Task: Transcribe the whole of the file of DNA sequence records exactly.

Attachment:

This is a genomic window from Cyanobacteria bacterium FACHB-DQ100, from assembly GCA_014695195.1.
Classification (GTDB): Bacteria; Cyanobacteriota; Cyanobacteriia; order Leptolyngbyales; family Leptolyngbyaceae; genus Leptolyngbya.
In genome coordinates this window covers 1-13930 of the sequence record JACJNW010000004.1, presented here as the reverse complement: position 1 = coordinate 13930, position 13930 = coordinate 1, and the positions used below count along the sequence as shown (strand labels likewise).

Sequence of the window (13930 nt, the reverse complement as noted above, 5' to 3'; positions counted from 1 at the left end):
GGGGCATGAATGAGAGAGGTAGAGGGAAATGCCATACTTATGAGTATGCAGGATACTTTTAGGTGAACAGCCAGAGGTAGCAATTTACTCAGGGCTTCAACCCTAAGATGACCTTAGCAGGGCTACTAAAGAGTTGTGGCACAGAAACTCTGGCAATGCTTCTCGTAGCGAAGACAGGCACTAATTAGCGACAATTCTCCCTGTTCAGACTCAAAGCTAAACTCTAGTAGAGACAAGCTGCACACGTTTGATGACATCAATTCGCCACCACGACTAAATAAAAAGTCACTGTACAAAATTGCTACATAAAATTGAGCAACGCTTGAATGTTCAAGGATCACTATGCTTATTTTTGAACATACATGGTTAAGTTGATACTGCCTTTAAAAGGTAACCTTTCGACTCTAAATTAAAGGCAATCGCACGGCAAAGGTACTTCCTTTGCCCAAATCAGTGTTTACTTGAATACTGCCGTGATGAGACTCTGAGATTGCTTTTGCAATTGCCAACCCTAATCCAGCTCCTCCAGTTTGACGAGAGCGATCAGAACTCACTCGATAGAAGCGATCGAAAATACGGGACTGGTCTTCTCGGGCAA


This is a genomic window from Cyanobacteria bacterium FACHB-DQ100, from assembly GCA_014695195.1.
Classification (GTDB): Bacteria; Cyanobacteriota; Cyanobacteriia; order Leptolyngbyales; family Leptolyngbyaceae; genus Leptolyngbya.
In genome coordinates this window covers 1-13930 of the sequence record JACJNW010000004.1, presented here as the reverse complement: position 1 = coordinate 13930, position 13930 = coordinate 1, and the positions used below count along the sequence as shown (strand labels likewise).

Sequence of the window (13930 nt, the reverse complement as noted above, 5' to 3'; positions counted from 1 at the left end):
GGGGCATGAATGAGAGAGGTAGAGGGAAATGCCATACTTATGAGTATGCAGGATACTTTTAGGTGAACAGCCAGAGGTAGCAATTTACTCAGGGCTTCAACCCTAAGATGACCTTAGCAGGGCTACTAAAGAGTTGTGGCACAGAAACTCTGGCAATGCTTCTCGTAGCGAAGACAGGCACTAATTAGCGACAATTCTCCCTGTTCAGACTCAAAGCTAAACTCTAGTAGAGACAAGCTGCACACGTTTGATGACATCAATTCGCCACCACGACTAAATAAAAAGTCACTGTACAAAATTGCTACATAAAATTGAGCAACGCTTGAATGTTCAAGGATCACTATGCTTATTTTTGAACATACATGGTTAAGTTGATACTGCCTTTAAAAGGTAACCTTTCGACTCTAAATTAAAGGCAATCGCACGGCAAAGGTACTTCCTTTGCCCAAATCAGTGTTTACTTGAATACTGCCGTGATGAGACTCTGAGATTGCTTTTGCAATTGCCAACCCTAATCCAGCTCCTCCAGTTTGACGAGAGCGATCAGAACTCACTCGATAGAAGCGATCGAAAATACGGGACTGGTCTTCTCGGGCAA